The other fascinating thing about the Mantis Shrimp's smashing technique is that they are able to deliver thousands of deadly blows between molts and not damage their own exoskeleton. Cavitation is seen trailing boat propellers due to the high speed movement through the water. This cavitation event of high heat and impact is the reason why boat captains must continually replace their damaged propellers. However, Currey et al (1982) found the thoracic arms of Mantis Shrimp contain high level of calcium and phosphorous which make it resistant to wearing down. This finding has piqued the interest of scientists to look at their helical stacked fibrous exoskeleton for possible alternative to Kevlar (Taylor 2010). However, issues arise in the lab with studying these guys because the same aspects that make them great predators also contributes to them being horrible pets.  Aquariums usually will not house these animals because they have a tendency to shatter glass and any other living creature inside the enclosure. They can only be kept alone in special impact resistant enclosures.
       So we know the Mantis Shrimp is insanely good at causing death and destruction but these creatures always have a bright outlook on life. By that, I mean they have an insane visual range. Everything that you and I see in the world is through the use of our three photoreceptors: red, blue and green. However, the Mantis Shrimp sees not only visible light like you and me, but also into the ultraviolet and polarized spectrum (Chiao et al 2000). Mantis Shrimp have compound eyes that are separated into groups known as ommatidia. Their eyes are composed of three striated layers of ommatidia that collectively contain ten spectral types of photoreceptors.

Their visual range goes from 300 nm  to beyond 700 nm (Cronin 1985) which gives them the ability to recognize thousands of color combinations.  However, this super vision comes at a cost. With such a large range of color the Mantis Shrimp sometimes has trouble distinguishing between basic visible light colors such as blue and violet. Since the Mantis Shrimp is unable to distinguish between basic color combinations, they are pretty adept to attack anything that moves. This way they never miss a possible snack. Chiao’s et al (2000) performed an experiment where the Mantis Shrimp had to distinguish between various colored boxes in order to earn a food reward. The results were consistent with the idea that Mantis Shrimp have a hard time distinguishing between the colors of the visible light spectrum.  Its important to note, the scientists who performed this experiment will probably be punched to death for challenging the authority of the Mantis Shrimp with such foolery. Muahahahaha! Regardless of their deficiency to distinguish visible light, they are still incredibly attuned to their colored environment and some ‘push broom’ cameras today were designed based off the eyesight of the  Mantis Shrimp (Brooke 1975).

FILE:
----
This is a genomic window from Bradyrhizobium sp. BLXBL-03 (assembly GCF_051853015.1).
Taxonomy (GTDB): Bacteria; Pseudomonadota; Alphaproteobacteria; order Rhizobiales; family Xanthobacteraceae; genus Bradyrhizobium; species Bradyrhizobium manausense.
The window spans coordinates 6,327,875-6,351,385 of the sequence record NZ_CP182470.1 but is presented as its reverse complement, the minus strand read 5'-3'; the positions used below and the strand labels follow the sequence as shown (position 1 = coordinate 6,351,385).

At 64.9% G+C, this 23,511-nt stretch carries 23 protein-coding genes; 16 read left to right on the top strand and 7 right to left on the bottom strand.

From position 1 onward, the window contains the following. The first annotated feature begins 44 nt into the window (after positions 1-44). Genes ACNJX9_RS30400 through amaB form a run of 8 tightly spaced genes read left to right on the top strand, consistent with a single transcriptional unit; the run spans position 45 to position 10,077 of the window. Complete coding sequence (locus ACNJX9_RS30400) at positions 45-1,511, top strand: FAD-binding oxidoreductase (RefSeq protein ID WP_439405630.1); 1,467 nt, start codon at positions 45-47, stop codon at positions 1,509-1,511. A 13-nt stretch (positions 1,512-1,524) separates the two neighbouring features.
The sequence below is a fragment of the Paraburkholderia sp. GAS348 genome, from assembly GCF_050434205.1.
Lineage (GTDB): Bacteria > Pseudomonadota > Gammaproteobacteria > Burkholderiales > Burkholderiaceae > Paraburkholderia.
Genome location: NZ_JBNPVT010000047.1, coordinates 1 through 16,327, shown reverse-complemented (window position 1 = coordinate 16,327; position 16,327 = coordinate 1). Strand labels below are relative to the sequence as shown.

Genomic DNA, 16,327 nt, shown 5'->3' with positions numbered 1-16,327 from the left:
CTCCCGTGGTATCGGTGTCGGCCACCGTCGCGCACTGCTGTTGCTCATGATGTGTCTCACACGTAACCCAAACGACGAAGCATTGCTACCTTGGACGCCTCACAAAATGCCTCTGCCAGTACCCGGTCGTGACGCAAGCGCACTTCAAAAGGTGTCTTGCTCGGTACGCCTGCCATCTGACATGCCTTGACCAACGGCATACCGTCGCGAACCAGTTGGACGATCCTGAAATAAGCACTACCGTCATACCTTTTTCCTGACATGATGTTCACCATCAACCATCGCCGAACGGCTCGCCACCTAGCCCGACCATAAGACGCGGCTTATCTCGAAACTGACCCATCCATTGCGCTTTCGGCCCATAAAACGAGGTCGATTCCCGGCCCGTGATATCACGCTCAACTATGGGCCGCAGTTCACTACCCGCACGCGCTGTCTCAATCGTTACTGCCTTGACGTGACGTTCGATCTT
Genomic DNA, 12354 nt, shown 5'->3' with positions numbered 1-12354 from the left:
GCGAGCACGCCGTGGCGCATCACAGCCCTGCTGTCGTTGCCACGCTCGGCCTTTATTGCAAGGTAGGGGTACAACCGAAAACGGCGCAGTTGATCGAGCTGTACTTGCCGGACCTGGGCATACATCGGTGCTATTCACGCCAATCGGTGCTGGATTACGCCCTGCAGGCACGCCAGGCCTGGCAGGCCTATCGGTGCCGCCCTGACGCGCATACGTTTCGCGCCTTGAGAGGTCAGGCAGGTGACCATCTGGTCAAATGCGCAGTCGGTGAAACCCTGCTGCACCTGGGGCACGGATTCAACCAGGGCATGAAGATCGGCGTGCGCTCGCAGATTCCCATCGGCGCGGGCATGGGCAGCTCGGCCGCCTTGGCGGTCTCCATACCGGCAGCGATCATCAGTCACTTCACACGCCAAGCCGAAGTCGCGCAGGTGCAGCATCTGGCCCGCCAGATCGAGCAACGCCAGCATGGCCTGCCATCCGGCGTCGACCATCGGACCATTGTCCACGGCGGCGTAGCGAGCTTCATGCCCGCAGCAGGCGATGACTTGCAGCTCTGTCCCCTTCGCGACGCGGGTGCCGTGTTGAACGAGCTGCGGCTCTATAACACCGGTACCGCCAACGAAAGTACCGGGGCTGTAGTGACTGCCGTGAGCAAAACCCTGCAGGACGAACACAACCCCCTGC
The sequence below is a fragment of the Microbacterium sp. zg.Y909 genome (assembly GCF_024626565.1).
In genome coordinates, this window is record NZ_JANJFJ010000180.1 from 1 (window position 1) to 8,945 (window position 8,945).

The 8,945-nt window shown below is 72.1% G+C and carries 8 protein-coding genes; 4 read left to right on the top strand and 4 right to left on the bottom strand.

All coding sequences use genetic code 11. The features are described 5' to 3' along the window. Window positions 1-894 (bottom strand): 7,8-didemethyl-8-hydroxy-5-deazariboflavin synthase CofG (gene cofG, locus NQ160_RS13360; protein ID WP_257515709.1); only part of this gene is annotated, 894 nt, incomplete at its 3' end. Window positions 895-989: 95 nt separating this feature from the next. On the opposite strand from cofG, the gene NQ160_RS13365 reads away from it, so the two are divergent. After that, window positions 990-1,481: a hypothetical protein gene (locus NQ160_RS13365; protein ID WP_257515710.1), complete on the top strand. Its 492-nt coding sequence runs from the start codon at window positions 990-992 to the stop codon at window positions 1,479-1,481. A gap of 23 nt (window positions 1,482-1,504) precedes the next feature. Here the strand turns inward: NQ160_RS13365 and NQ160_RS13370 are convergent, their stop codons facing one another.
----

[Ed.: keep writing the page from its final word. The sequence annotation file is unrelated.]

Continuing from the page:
Here are some partially 'True Facts' about our Mantis Shrimp.
         Between cameras and bulletproof armor, these little crustaceans are able to give scientists new possibilities to improve the world around us. 
          And with that being said, you're welcome for helping you find the greatest creature alive. The Mantis Shrimp is the creature of your dreams as well as your nightmares. They push the envelope of biological design and deserve the title as the greatest extant animal. Only after you accept the Mantis Shrimp into your life, will you be able to fully understand its true awesomeness. However, be warned. If you deny the Mantis Shrimp, they will find you…


Brooke Jr., R.K. 1975. A single-lens multiband camera. Nature 268: 627-628.

Burrows, M. 1969. The mechanics and neural control of the prey capture strike in the Mantid Shrimps Squilla and Hemisquilla. Zeitschrift Fur Vergleichende Physiologie 62:361 -381.

Chiao, C.C., T.W. Cronin, and J. Marshall. 2000. Eye design and color signaling in a Stomatopod crustacean, Gonodactylus smithii. Brain, Behavior and Evolution 56: 107-122.

Cronin, T.W. 1985. The visual pigment of the Stomatopod crustacean, Squilla empusa. Journal of Comparative Physiology 156: 679-687.

Currey, J. D. 1967. The failure of exoskeletons and endoskeletons. Journal of Morphology 123: 1-16.

Patek, S. N., W.L. Korff, and R.L. Caldwell. 2004. Deadly strike mechanism of a Mantis Shrimp. Nature 428: 819 -820.

Patek, S. N., and R. L. Caldwell. 2005. Extreme impact and cavitation forces of a biological hammer: strike forces of the Peacock Mantis Shrimp Odontodactylus scyllarus. The Journal of Experimental Biology 208: 3655-3664.

Taylor, J., and S. Patek. 2010. Ritualized fighting and biological armor: the impact mechanics of the Mantis Shrimp’s telson. Journal of Experimental Biology 213: 3496-3504.